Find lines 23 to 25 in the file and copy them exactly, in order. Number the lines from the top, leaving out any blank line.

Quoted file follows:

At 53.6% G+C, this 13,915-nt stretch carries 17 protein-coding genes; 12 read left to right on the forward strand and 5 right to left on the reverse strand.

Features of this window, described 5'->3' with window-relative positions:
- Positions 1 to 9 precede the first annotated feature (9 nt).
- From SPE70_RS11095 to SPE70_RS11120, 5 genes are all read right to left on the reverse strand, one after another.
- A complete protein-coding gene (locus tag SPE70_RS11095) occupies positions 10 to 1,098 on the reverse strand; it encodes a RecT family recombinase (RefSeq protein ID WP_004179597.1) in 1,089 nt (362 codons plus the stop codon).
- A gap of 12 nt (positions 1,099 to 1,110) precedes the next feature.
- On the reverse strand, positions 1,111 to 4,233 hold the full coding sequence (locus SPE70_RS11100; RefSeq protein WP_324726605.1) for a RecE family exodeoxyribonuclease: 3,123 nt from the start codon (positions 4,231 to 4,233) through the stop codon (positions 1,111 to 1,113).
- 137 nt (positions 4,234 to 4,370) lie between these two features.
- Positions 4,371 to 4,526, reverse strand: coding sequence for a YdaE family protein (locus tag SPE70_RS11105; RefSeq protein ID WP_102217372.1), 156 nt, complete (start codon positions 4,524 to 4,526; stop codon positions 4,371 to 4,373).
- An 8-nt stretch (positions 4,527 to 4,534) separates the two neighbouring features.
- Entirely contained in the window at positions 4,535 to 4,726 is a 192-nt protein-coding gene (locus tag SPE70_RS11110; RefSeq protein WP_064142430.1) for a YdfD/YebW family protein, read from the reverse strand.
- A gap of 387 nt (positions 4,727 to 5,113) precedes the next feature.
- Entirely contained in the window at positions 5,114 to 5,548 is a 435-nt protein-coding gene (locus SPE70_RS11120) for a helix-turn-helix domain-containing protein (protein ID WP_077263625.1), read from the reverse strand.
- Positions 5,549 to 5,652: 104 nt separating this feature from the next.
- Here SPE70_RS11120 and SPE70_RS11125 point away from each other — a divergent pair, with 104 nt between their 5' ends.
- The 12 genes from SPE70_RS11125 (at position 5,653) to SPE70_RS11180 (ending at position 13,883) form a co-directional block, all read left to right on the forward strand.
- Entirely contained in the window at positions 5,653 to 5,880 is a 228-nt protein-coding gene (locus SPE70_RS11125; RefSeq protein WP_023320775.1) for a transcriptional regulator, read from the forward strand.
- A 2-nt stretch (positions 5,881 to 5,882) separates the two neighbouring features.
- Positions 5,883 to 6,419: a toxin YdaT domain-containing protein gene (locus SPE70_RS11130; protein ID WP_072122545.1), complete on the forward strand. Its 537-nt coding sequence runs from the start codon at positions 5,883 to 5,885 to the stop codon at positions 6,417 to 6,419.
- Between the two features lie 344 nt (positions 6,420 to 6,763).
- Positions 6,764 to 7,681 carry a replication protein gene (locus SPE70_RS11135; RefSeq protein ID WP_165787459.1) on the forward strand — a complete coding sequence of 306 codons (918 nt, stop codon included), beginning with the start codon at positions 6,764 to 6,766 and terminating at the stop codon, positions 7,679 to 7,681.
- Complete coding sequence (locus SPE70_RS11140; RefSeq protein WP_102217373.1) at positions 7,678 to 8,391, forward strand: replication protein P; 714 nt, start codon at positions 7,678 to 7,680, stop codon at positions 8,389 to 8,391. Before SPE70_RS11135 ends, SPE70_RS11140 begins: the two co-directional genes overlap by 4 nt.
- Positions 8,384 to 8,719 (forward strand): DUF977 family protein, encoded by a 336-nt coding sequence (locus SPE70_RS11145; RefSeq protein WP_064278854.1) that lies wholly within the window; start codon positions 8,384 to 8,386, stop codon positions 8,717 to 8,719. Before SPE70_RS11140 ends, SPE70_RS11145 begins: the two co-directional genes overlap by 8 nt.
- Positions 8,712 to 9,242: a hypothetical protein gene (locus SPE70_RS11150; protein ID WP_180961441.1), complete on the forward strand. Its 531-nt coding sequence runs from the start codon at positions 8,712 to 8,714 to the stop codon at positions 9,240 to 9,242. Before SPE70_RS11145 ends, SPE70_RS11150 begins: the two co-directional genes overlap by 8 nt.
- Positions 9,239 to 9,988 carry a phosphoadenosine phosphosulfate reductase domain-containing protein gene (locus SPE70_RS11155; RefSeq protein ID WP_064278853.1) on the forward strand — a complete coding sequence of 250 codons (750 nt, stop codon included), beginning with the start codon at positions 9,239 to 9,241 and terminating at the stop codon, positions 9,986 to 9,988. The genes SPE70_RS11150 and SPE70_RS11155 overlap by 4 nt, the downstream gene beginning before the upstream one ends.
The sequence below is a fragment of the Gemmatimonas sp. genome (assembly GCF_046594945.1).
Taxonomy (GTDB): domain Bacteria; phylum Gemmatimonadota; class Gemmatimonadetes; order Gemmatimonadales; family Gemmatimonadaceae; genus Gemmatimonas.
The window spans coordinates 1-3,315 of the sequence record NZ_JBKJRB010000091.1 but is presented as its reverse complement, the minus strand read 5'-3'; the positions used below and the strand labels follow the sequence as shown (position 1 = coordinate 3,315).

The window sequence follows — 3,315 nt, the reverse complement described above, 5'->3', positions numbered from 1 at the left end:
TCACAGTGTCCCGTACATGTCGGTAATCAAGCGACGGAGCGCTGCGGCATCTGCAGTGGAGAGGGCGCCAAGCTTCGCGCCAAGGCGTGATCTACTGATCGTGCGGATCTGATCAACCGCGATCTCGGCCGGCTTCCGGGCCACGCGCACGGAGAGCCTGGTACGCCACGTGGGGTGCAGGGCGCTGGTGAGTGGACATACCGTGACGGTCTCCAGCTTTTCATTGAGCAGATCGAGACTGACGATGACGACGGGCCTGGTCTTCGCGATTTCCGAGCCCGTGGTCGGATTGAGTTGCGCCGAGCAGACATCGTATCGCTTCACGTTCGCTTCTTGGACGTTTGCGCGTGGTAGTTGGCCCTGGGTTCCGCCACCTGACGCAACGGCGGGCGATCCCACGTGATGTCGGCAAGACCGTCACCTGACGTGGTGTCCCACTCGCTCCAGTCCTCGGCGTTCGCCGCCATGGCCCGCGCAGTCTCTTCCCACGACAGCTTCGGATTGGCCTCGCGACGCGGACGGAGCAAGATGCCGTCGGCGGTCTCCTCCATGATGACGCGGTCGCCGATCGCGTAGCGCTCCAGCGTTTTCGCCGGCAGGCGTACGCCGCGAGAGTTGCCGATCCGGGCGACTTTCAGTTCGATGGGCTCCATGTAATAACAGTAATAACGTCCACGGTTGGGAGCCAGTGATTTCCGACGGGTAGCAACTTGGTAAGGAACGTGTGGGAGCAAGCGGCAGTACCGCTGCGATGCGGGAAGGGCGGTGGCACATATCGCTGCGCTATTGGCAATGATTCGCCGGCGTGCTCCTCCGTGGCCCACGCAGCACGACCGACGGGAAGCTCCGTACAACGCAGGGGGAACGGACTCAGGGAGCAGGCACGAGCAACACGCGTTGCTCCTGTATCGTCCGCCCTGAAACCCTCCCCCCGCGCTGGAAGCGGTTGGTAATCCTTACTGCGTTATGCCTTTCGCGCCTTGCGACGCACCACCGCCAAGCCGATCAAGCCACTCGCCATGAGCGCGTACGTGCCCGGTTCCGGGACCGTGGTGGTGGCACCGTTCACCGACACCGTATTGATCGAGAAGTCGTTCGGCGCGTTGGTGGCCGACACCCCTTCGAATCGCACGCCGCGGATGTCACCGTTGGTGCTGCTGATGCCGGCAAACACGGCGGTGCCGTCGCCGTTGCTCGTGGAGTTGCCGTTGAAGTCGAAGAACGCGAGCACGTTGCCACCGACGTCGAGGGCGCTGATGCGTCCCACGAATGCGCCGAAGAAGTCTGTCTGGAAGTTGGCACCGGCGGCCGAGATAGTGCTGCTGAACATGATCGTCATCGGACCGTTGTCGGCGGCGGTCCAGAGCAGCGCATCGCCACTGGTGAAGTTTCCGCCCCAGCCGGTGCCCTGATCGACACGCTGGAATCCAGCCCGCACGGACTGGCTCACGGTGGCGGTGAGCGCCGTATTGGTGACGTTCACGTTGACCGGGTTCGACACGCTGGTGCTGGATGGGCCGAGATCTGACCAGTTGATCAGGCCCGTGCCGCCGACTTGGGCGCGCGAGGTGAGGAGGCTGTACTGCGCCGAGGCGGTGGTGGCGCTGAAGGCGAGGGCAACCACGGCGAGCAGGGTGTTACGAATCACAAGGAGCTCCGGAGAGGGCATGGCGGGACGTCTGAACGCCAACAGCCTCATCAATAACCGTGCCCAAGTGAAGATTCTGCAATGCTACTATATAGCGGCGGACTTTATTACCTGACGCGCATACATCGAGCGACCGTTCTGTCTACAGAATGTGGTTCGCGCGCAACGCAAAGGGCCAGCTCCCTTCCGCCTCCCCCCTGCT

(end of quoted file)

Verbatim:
- Positions 8,384 to 8,719 (forward strand): DUF977 family protein, encoded by a 336-nt coding sequence (locus SPE70_RS11145; RefSeq protein WP_064278854.1) that lies wholly within the window; start codon positions 8,384 to 8,386, stop codon positions 8,717 to 8,719. Before SPE70_RS11140 ends, SPE70_RS11145 begins: the two co-directional genes overlap by 8 nt.
- Positions 8,712 to 9,242: a hypothetical protein gene (locus SPE70_RS11150; protein ID WP_180961441.1), complete on the forward strand. Its 531-nt coding sequence runs from the start codon at positions 8,712 to 8,714 to the stop codon at positions 9,240 to 9,242. Before SPE70_RS11145 ends, SPE70_RS11150 begins: the two co-directional genes overlap by 8 nt.
- Positions 9,239 to 9,988 carry a phosphoadenosine phosphosulfate reductase domain-containing protein gene (locus SPE70_RS11155; RefSeq protein ID WP_064278853.1) on the forward strand — a complete coding sequence of 250 codons (750 nt, stop codon included), beginning with the start codon at positions 9,239 to 9,241 and terminating at the stop codon, positions 9,986 to 9,988. The genes SPE70_RS11150 and SPE70_RS11155 overlap by 4 nt, the downstream gene beginning before the upstream one ends.